The last Stop before we reach Fineke Marina, our Sharki’s new home in Turkey, is Kaleköy – which means Castle’s Village in Turkish. The ruins of an impressive Byzantine castle rest high above this delightful hamlet, which is built on and among the ruins of Ancient Simena.
From the Castle you can see over to the now uninhabited island of Kekova, which used to be called Dolchiste in Antiquity. The town was destroyed by an earthquake in the 2nd century CE, but was rebuilt in Byzantine time. It was finally abandoned by it’s inhabitants when Arabs attacked, leaving behind carefully carved steps leading to the shore, smooth walls carved out of the stone and underwater foundations of long deserted buildings. The Kekova shoreline is declared a specially protected area where no swimming over the “underwater city” is allowed. We motored by, marvelling at the signs of human activity and decided to let the dinghy down to take a look underwater. While Bill and Opa kept our Sharki off the coast, I rowed closeby the shore so the kids could hang their heads in the water, looking at stone piles through their goggles.
More underwater stonework from ancient paths are visible in the shallow bay by Kaleköy itself. A lone sarcophagus tells of the unusual funerary architecture of Lycia, a people settling here and other places in Southwest Turkey 2500 years ago. Around the castle there are more of these massive sarcophagi scattered throughout the landscape in no apparent order. It seems like the whole hamlet of Kaleköy is nestled in a mysterious Lycian necropolis.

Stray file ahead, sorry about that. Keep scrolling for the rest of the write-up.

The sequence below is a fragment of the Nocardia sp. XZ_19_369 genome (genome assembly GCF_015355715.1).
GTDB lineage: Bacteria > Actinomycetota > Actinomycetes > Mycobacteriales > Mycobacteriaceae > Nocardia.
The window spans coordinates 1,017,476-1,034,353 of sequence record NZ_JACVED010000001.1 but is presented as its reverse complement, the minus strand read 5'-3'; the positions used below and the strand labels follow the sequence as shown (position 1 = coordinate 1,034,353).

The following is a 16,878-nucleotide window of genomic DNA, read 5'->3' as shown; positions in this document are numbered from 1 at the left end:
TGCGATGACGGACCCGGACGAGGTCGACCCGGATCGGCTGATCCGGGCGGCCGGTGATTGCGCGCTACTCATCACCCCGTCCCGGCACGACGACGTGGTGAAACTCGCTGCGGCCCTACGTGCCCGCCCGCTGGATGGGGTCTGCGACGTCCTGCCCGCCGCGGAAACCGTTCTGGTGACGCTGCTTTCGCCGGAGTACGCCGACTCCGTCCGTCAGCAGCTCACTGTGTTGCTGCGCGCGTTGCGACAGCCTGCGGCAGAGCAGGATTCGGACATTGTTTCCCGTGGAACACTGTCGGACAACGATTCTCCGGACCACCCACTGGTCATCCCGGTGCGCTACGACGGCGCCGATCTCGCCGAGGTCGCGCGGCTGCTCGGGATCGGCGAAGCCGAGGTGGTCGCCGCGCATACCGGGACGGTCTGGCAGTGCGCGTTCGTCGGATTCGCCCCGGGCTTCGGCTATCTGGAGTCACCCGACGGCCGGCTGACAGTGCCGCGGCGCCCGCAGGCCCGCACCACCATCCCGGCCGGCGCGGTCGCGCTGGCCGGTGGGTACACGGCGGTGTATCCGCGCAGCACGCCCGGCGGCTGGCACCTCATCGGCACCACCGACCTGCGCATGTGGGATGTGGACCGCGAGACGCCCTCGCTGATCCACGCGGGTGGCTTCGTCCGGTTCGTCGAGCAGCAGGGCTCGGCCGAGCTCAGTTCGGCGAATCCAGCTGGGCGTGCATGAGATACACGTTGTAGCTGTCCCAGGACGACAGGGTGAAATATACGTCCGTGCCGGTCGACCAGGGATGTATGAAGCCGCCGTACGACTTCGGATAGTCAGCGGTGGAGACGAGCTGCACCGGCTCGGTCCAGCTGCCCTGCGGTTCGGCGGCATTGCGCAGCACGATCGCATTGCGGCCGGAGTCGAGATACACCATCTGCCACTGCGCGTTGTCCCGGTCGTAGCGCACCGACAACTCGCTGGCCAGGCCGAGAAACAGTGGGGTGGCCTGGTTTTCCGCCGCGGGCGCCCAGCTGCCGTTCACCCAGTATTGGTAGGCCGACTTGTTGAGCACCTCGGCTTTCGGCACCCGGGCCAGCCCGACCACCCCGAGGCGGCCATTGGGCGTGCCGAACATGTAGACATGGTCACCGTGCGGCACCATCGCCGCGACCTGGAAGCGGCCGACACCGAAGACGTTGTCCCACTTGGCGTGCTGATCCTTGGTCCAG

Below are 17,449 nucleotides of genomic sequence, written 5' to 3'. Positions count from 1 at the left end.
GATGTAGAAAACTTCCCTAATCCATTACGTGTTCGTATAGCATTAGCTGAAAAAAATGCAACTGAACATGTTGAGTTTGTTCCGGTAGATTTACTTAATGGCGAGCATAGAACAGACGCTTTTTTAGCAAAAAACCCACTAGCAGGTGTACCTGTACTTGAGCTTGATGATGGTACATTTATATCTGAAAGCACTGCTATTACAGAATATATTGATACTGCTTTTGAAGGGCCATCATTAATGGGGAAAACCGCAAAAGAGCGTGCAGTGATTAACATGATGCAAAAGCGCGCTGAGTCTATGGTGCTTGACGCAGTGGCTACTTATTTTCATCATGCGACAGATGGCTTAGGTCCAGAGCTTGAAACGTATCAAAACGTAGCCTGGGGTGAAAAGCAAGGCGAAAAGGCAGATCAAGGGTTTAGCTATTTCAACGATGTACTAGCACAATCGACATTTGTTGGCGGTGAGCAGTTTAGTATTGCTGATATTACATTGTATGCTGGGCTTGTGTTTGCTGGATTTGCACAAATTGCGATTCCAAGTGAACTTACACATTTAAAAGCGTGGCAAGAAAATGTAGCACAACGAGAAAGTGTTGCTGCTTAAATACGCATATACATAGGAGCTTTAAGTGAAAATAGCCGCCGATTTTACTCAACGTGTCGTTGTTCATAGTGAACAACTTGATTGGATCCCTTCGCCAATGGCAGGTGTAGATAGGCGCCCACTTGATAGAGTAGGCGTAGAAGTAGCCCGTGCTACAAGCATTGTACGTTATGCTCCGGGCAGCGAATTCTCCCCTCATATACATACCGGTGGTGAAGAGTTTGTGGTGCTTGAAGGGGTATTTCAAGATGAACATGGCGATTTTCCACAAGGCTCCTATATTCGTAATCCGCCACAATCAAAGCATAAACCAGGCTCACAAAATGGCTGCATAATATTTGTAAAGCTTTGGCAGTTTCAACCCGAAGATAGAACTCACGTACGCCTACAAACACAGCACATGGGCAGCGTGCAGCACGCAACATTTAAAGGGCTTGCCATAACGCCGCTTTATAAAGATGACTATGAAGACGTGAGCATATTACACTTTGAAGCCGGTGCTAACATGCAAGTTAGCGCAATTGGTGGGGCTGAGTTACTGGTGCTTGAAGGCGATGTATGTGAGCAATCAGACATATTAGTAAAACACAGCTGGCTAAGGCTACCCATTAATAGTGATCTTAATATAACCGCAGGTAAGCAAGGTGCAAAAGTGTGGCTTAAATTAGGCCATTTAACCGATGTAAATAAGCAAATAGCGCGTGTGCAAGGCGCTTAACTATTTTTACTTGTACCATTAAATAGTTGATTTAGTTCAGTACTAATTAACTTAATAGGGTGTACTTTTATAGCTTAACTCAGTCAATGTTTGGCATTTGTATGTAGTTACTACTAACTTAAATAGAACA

In Kaleköy time seems to have come to a halt. There are no cars, the hamlet can only be reached by foot (45 min) from the neighboring village or by boat. During the day many local tour boats arrive with visitors wanting to see Simena Castle with it’s superb views and the smallest amphitheater in the world (only 12 seats)! But in the evening it gets quiet and we are the only boat anchored.
Large carob trees green the hill and provide shade for people and goats. The fruit is used for carob cider which is supposedly very healthy. We didn’t get to try it, but saw it simmering in a brown liquid over an open wood fire which was kept going by an old lady. According to her it has to cook for at least 24 hours and is quite tasty. We will come back to try it and to spend some more time in this truly special and secluded place.